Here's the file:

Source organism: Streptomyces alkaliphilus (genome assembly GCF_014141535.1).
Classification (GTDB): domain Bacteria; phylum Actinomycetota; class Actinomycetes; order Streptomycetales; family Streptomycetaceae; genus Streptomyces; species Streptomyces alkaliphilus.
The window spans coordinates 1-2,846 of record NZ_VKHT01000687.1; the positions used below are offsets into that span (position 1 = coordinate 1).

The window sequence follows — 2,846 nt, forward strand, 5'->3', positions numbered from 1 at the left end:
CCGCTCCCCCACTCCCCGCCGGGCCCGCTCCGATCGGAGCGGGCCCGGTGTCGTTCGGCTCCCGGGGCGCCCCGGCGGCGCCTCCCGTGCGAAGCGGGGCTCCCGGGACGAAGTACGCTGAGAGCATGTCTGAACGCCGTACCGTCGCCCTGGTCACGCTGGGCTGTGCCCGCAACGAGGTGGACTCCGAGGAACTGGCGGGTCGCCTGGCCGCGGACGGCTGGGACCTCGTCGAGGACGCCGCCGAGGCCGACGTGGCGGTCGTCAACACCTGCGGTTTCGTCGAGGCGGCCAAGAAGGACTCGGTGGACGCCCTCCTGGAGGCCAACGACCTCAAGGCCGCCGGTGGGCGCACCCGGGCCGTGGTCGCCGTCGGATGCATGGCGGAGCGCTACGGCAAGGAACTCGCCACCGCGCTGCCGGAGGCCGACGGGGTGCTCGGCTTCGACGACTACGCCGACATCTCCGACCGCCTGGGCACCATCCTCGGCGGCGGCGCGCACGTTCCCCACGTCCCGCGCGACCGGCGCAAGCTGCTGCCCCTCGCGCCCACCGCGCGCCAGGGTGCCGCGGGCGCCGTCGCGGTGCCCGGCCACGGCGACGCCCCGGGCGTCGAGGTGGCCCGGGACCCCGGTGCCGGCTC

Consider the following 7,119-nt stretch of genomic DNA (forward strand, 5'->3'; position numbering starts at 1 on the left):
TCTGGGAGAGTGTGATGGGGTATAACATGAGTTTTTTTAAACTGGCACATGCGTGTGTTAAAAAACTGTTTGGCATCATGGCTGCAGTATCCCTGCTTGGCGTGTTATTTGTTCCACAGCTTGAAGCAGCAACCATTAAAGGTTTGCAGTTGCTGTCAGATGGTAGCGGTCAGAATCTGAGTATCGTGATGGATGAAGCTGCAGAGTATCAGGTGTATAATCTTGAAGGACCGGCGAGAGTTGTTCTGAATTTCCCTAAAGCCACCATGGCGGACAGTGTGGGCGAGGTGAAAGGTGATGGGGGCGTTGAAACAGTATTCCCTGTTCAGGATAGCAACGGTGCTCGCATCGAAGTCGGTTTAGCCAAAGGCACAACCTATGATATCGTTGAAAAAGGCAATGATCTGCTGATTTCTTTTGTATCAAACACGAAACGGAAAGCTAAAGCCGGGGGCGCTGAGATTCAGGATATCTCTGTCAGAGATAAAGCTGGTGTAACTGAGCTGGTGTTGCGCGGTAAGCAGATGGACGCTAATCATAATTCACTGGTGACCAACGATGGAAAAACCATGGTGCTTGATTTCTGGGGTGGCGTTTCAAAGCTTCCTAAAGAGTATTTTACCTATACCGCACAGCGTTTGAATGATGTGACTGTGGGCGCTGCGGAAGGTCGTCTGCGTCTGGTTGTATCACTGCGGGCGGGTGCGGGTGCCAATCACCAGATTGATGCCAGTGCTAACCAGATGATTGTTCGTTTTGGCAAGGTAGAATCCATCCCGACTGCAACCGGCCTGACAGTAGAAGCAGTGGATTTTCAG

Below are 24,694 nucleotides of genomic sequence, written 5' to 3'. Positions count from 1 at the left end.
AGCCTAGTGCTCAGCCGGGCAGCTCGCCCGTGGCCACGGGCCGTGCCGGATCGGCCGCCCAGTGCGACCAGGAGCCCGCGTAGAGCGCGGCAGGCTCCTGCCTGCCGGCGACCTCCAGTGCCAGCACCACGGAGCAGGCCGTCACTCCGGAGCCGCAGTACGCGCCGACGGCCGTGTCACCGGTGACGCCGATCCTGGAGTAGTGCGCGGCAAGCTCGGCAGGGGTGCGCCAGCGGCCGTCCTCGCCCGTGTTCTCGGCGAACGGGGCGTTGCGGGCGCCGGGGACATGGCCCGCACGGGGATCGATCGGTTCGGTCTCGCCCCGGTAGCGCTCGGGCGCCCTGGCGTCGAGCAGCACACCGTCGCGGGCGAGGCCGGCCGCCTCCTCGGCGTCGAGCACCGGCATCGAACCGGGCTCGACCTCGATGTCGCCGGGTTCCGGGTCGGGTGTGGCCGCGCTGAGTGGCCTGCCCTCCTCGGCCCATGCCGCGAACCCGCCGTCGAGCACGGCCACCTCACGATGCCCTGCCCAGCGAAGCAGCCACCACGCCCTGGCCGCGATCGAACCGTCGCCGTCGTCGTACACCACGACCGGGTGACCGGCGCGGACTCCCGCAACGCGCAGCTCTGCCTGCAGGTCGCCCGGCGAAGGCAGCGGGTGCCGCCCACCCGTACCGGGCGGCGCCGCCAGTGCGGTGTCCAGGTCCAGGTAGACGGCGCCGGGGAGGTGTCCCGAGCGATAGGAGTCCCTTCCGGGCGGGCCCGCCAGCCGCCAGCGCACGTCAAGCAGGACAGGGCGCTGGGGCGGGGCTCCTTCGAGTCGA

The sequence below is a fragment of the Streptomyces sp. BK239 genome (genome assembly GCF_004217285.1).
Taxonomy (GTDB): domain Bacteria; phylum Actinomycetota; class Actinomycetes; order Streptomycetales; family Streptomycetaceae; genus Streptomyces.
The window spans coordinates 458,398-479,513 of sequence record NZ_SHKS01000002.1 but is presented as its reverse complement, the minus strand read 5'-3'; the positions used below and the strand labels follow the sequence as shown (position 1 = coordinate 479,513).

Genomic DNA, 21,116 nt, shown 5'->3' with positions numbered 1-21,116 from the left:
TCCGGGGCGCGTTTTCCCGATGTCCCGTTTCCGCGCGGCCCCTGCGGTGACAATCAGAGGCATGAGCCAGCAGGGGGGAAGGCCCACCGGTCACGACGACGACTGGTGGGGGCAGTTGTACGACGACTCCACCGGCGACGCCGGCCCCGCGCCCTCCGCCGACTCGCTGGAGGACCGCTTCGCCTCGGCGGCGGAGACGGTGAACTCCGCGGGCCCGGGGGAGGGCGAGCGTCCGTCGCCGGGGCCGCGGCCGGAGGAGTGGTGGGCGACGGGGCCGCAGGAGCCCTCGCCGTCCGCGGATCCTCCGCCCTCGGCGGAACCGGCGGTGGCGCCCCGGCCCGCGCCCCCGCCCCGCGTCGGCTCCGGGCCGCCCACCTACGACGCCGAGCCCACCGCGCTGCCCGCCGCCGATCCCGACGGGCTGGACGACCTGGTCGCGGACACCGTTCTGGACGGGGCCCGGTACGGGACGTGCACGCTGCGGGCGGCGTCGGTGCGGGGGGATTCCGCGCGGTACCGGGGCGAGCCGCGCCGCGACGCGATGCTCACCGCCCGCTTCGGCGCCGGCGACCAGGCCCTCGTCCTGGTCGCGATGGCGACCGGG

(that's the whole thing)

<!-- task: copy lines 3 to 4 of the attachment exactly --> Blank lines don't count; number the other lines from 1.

The window spans coordinates 1-2,846 of record NZ_VKHT01000687.1; the positions used below are offsets into that span (position 1 = coordinate 1).

The window sequence follows — 2,846 nt, forward strand, 5'->3', positions numbered from 1 at the left end: